Western states are wary of Mr Ahmadinejad's impending address
Israel has recalled its ambassador to Switzerland "for consultations" amid ongoing controversy over an anti-racism conference being held in Geneva.
The protest came as the UN conference was due to be addressed by Iranian president Mahmoud Ahmadinejad, who has described the Holocaust as a "myth".
The US, Australia and Germany are among countries boycotting the talks, but France and the UK are attending.
UN Secretary General Ban Ki-moon has expressed dismay at the boycotts.
Israeli officials were reported to be angered by a meeting between Swiss President Hans-Rudolf Merz and Mr Ahmadinejad on the sidelines of the conference.
The office of Israeli Prime Minister Benjamin Netanyahu issued a statement saying that he and Foreign Minister Avigdor Lieberman had decided to recall Ambassador Ilan Elgar from Berne "for consultations and in protest at the conference in Geneva", Reuters reported.
World affairs correspondent, BBC News website
The one issue that never seems to go away when conferences of this kind are held is the Israeli-Palestinian one.
A document has been already been agreed among those governments attending and you have to read it quite closely to detect the tremors remaining from the earthquakes in discussions that went before.
But enough contentious issues remain and the result is a boycott by the US, Israel, Germany, Italy, Australia, Canada and New Zealand.
The conference coincides with Holocaust Remembrance Day in Israel, which begins at sundown on Monday.
In comments broadcast on Israeli media, Mr Netanyahu said: "Six million of our people were slaughtered in the Holocaust.
"While we commemorate them, a conference purporting to be against racism will convene in Switzerland. The guest of honour is a racist, a Holocaust-denier who makes no secret of his intention of wiping Israel off the face of the earth."
As the controversy continued, UN chief Ban Ki-moon was reported to be meeting Mr Ahmadinejad, hours before the Iranian leader was due to address the conference.
"I confirm (the meeting). Yes, at this moment," the UN spokeswoman in Geneva, Marie Heuze, told AFP news agency, declining to give further details.
Mr Ban told the opening session he was "profoundly disappointed" at the boycotts.
"There comes a time in the affairs of humankind when we must stand firm on the fundamental principles that binds us," he said. "There comes a time to reaffirm our faith in fundamental human rights and dignity and worth of us all, a time to give the virtues of tolerance in respect for diversity their fullest due and look beyond a past that divides us towards a future that unites us. The time is now, ladies and gentleman. The time is now."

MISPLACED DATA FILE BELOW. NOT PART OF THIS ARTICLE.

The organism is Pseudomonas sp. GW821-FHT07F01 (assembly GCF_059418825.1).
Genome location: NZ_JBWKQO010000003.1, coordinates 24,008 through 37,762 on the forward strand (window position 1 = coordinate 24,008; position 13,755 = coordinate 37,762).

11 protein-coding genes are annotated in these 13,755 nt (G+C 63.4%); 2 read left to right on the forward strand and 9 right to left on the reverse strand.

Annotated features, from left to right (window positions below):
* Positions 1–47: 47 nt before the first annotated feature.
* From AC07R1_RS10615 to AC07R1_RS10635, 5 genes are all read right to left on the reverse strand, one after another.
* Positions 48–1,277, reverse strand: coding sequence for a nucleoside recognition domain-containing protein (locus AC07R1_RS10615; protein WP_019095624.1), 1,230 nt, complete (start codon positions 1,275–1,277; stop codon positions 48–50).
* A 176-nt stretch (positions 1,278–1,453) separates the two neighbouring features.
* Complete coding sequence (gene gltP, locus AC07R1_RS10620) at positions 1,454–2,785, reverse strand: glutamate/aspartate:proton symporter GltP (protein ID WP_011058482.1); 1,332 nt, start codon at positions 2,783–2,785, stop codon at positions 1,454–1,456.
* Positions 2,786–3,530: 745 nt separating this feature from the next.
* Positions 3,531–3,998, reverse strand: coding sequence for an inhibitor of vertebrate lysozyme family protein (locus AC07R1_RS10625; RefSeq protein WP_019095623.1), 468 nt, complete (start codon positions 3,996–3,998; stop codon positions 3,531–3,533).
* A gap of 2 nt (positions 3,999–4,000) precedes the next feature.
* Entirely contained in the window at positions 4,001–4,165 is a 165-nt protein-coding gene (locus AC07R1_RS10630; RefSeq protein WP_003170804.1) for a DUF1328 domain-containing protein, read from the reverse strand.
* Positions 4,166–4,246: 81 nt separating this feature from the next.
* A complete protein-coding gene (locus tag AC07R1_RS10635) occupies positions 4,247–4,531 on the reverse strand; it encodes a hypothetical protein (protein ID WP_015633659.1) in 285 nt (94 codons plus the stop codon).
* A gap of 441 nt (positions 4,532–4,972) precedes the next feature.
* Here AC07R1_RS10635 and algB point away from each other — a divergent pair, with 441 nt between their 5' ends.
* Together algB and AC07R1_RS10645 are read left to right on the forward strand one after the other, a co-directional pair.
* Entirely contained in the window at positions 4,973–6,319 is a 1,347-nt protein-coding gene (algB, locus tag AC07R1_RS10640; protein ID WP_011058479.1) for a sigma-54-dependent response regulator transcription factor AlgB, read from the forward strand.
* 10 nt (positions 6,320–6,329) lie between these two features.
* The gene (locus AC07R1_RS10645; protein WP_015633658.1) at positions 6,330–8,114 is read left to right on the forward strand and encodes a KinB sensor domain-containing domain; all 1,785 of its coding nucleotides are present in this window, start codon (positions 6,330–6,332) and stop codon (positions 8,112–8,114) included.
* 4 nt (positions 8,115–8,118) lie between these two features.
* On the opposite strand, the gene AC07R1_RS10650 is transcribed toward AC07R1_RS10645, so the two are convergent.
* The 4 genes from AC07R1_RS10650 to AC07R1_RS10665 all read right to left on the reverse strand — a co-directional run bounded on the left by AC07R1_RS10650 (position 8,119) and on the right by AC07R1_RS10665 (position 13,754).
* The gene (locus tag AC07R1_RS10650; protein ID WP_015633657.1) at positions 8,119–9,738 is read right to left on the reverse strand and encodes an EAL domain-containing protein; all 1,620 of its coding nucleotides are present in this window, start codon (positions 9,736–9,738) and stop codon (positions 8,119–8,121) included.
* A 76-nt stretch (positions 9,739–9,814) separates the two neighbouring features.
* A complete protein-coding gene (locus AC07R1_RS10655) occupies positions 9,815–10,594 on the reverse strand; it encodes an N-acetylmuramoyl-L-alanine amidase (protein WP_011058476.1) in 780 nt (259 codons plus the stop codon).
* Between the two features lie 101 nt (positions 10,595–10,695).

The UN's first conference on racism in the South African city of Durban eight years ago was marred by anti-Semitic comments from some non-governmental organisations.
There was also an unsuccessful attempt by some states to equate Zionism with racism.
Now, many Western countries are uncomfortable with the address by Mr Ahmadinejad, the only major leader to accept an invitation to the forum.
Ban Ki-Moon expresses 'regret' that some nations are boycotting the conference
His presence at a conference against racism has caused horror in Israel, and nervousness within the United Nations, says the BBC's Imogen Foulkes in Geneva.
If Mr Ahmadinejad uses the conference to repeat attacks on Israel, or even to deny the Holocaust, it will be a disaster for an event the UN had hoped would be a shining example of international unity against discrimination, our correspondent says.
The five-day Durban Review Conference in Geneva - or Durban II - is the UN's first global racism conference in eight years.
The draft final declaration, which has been causing much heated debate, has been watered down to remove all references to Israel and the Middle East.
However, at the request of Middle East nations, it still contains a clause about the incitement of religious hatred, which many Western countries see as a curtailment of free speech.
US President Barack Obama said anti-Israeli language in the draft final communique that was "oftentimes completely hypocritical and counterproductive" had been the red line for his administration.
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